By Caitlin Ostroff and Dawn Lim 

U.S. stocks continued their march higher Thursday, following the S&P 500's best six-month performance since 2009.

The broad stock market index gained 0.6%. Despite a decline in September, the benchmark is up more than 35% over the past six months. The Dow Jones Industrial Average rose 0.3%. The Nasdaq Composite increased 1.2%.

Investors are waiting to see if Congress will pass another aid package that would bolster U.S. economic growth ahead of next month's presidential election, though such hopes have largely receded in recent weeks.

"The big wild card in the U.S. is whether we get more fiscal spending or not," said Gregory Perdon, co-chief investment officer at private bank Arbuthnot Latham. "The political backdrop is just so toxic."

A renewed burst of optimism this week -- prompted by talks between Republican and Democratic leaders -- began to fade Wednesday after the House postponed a vote on a $2.2 trillion package. Democrats are trying to find common ground with the White House on a bipartisan agreement, though they remain far apart on key issues.

The lead-up to the presidential election -- and the prospect of a contested outcome -- is keeping a lid on the rally and creating turbulence in markets, traders said.

"It's a lot of maybe and maybe not," said Kathryn Kaminski, chief research strategist at AlphaSimplex Group. "We have a positive view on U.S. stocks, but are still skeptical."

Investors are also still assessing the course of the coronavirus. Infection rates in the U.S. have remained elevated for some months, and health experts have warned that the colder months may bring a new wave of cases.

Although investors don't expect to see a repeat of the spring's stringent lockdowns, fresh restrictions could threaten recovery in the labor market and weigh on consumer spending, which accounts for more than two-thirds of the U.S. economy.

About 837,000 Americans applied for new unemployment benefits through the week ended Sept. 26, down from 873,000 the week before, signaling an improving labor market though unemployment remains high. New figures from the Department of Commerce showed that U.S. consumers boosted spending by 1% in August from the month prior.

Activity in the U.S. manufacturing sector kept growing in September, albeit at a slightly slower speed than that of August, data from a survey compiled by the Institute for Supply Management showed Thursday.

U.S. consumer spending rose 1% in August while incomes fell, in part because of a decline in government aid for unemployed workers.

Some believe the central banks' stimulus measures will keep markets buoyant.

"If you look at the market, it's telling you that we're going to get a recovery next year. I'm convinced we're in a new bull market," said Patrick Spencer, managing director at U.S. investment firm Baird. "Even with the election, behind all that is central banks and liquidity."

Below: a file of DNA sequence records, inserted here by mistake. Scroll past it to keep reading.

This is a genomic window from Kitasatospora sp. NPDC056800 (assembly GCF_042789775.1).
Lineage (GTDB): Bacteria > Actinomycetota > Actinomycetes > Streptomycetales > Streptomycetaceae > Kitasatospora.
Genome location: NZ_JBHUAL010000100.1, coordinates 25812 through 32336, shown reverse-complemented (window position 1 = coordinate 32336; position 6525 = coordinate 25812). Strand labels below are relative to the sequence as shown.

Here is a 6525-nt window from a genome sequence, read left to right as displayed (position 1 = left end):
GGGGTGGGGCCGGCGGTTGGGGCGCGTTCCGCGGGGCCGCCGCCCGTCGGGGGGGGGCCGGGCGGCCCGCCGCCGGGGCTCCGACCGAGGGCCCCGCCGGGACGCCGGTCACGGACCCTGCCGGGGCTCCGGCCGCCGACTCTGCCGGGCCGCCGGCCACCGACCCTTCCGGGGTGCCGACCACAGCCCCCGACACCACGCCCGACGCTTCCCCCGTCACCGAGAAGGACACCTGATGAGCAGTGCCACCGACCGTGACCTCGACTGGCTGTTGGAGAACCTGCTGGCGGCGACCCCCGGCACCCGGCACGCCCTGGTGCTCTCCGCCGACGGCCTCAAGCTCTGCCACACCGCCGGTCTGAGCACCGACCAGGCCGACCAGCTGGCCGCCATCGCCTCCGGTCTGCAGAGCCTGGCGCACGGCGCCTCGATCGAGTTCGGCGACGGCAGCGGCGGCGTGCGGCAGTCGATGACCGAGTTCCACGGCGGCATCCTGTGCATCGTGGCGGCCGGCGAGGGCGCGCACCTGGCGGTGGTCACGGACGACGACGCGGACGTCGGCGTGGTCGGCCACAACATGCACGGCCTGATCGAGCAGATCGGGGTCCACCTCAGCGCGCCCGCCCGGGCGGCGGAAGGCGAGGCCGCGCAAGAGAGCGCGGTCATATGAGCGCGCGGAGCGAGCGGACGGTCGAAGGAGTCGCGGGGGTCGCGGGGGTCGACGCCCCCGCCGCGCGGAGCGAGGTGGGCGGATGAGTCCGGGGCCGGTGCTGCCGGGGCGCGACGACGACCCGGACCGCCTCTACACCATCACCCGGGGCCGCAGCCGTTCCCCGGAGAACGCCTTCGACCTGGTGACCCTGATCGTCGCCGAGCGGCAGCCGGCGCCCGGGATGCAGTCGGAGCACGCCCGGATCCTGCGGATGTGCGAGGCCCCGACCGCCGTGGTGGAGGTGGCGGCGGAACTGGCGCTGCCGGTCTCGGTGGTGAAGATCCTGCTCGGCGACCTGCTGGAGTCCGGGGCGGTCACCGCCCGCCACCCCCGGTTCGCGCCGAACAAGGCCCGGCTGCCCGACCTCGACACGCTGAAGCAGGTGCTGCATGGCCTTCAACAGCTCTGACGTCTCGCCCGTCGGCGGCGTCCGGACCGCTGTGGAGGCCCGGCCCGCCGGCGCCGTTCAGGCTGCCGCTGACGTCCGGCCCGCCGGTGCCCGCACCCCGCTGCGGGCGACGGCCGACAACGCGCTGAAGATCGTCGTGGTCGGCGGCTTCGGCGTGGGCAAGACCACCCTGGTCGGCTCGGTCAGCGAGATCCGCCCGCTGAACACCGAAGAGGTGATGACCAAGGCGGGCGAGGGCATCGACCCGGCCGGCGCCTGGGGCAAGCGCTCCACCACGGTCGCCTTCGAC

The Nasdaq Composite's stronger performance than other major indexes show that technology has been a major recipient of what has ultimately an uneven rally, investors said.

Within the S&P 500, the energy sector was by far the weakest performer Thursday, falling 2.7%.

"There still has not been a dramatic amount of broad-based support, especially in energy and financials," said Jeremy Bryan, portfolio manager at Gradient Investments. "Those are the poster children of continued underperformance."

Financial stocks ticked up 0.3% in the S&P 500 Thursday, the sector has dropped 21% this year. Only the energy group, with a 51% decline, has fared worse.

In corporate news, shares of Boeing rose 1.2% after the plane maker got a tentative personal endorsement for fixes to its beleaguered 737 MAX from the head of the Federal Aviation Administration. Shares in PepsiCo edged up 1% after the drinks and snacks company beat earnings estimates.

In bond markets, the yield on the benchmark 10-year Treasury ticked up to 0.691%, from 0.677% Wednesday. In currency markets, investors' continued expectations of Fed stimulus, as well as heightened appetite for risk-taking outside the U.S., has contributed to the weakening of the dollar. The WSJ Dollar Index, which tracks the greenback against a basket of other major currencies, fell 0.1%.

Overseas, the pan-continental Stoxx Europe 600 rose 0.2%. In Asia, the Tokyo Stock Exchange halted all stock trading for Thursday due to a system problem and said it expects to resume normal trading Friday. Markets in China, Hong Kong and South Korea were closed for a holiday.

Write to Caitlin Ostroff at and Dawn Lim at


(END) Dow Jones Newswires

October 01, 2020 14:05 ET (18:05 GMT)

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